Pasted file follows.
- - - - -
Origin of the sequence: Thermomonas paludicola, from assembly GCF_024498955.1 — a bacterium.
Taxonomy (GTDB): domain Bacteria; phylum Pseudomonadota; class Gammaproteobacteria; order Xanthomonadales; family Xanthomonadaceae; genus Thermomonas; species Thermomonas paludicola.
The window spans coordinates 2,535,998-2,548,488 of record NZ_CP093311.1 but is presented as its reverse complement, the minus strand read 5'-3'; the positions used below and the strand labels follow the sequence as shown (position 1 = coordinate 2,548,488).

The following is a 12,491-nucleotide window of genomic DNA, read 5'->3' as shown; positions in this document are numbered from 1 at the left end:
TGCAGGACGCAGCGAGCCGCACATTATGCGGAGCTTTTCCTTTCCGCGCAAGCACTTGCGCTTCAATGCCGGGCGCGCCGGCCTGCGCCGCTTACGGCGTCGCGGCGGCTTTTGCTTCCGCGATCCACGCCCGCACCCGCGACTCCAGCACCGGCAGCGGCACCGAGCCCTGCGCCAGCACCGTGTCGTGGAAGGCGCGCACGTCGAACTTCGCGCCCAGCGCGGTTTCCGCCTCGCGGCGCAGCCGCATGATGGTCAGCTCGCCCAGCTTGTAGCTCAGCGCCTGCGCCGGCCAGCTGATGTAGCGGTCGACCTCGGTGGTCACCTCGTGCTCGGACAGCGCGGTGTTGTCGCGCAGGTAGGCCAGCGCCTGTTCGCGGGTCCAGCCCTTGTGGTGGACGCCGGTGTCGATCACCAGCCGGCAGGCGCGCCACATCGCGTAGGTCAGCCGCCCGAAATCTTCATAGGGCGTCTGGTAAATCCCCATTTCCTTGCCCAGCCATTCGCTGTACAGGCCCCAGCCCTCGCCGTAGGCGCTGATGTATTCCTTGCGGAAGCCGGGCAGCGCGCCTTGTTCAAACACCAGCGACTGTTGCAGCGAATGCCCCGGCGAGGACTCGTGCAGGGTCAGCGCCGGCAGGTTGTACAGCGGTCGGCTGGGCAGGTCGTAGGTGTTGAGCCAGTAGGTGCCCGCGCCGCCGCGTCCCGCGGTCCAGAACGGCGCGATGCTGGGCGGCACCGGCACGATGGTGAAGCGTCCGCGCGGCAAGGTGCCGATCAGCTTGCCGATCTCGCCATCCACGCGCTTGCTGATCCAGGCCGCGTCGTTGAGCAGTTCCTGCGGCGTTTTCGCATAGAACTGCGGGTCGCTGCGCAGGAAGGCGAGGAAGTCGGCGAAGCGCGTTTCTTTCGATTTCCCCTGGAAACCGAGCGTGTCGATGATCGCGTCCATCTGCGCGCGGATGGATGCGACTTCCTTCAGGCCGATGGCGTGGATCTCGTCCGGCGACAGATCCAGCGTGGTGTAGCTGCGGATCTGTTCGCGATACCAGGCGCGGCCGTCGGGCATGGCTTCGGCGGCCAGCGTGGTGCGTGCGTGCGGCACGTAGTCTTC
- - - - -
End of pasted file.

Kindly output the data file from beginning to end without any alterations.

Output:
Origin of the sequence: Thermomonas paludicola, from assembly GCF_024498955.1 — a bacterium.
Taxonomy (GTDB): domain Bacteria; phylum Pseudomonadota; class Gammaproteobacteria; order Xanthomonadales; family Xanthomonadaceae; genus Thermomonas; species Thermomonas paludicola.
The window spans coordinates 2,535,998-2,548,488 of record NZ_CP093311.1 but is presented as its reverse complement, the minus strand read 5'-3'; the positions used below and the strand labels follow the sequence as shown (position 1 = coordinate 2,548,488).

The following is a 12,491-nucleotide window of genomic DNA, read 5'->3' as shown; positions in this document are numbered from 1 at the left end:
TGCAGGACGCAGCGAGCCGCACATTATGCGGAGCTTTTCCTTTCCGCGCAAGCACTTGCGCTTCAATGCCGGGCGCGCCGGCCTGCGCCGCTTACGGCGTCGCGGCGGCTTTTGCTTCCGCGATCCACGCCCGCACCCGCGACTCCAGCACCGGCAGCGGCACCGAGCCCTGCGCCAGCACCGTGTCGTGGAAGGCGCGCACGTCGAACTTCGCGCCCAGCGCGGTTTCCGCCTCGCGGCGCAGCCGCATGATGGTCAGCTCGCCCAGCTTGTAGCTCAGCGCCTGCGCCGGCCAGCTGATGTAGCGGTCGACCTCGGTGGTCACCTCGTGCTCGGACAGCGCGGTGTTGTCGCGCAGGTAGGCCAGCGCCTGTTCGCGGGTCCAGCCCTTGTGGTGGACGCCGGTGTCGATCACCAGCCGGCAGGCGCGCCACATCGCGTAGGTCAGCCGCCCGAAATCTTCATAGGGCGTCTGGTAAATCCCCATTTCCTTGCCCAGCCATTCGCTGTACAGGCCCCAGCCCTCGCCGTAGGCGCTGATGTATTCCTTGCGGAAGCCGGGCAGCGCGCCTTGTTCAAACACCAGCGACTGTTGCAGCGAATGCCCCGGCGAGGACTCGTGCAGGGTCAGCGCCGGCAGGTTGTACAGCGGTCGGCTGGGCAGGTCGTAGGTGTTGAGCCAGTAGGTGCCCGCGCCGCCGCGTCCCGCGGTCCAGAACGGCGCGATGCTGGGCGGCACCGGCACGATGGTGAAGCGTCCGCGCGGCAAGGTGCCGATCAGCTTGCCGATCTCGCCATCCACGCGCTTGCTGATCCAGGCCGCGTCGTTGAGCAGTTCCTGCGGCGTTTTCGCATAGAACTGCGGGTCGCTGCGCAGGAAGGCGAGGAAGTCGGCGAAGCGCGTTTCTTTCGATTTCCCCTGGAAACCGAGCGTGTCGATGATCGCGTCCATCTGCGCGCGGATGGATGCGACTTCCTTCAGGCCGATGGCGTGGATCTCGTCCGGCGACAGATCCAGCGTGGTGTAGCTGCGGATCTGTTCGCGATACCAGGCGCGGCCGTCGGGCATGGCTTCGGCGGCCAGCGTGGTGCGTGCGTGCGGCACGTAGTCTTC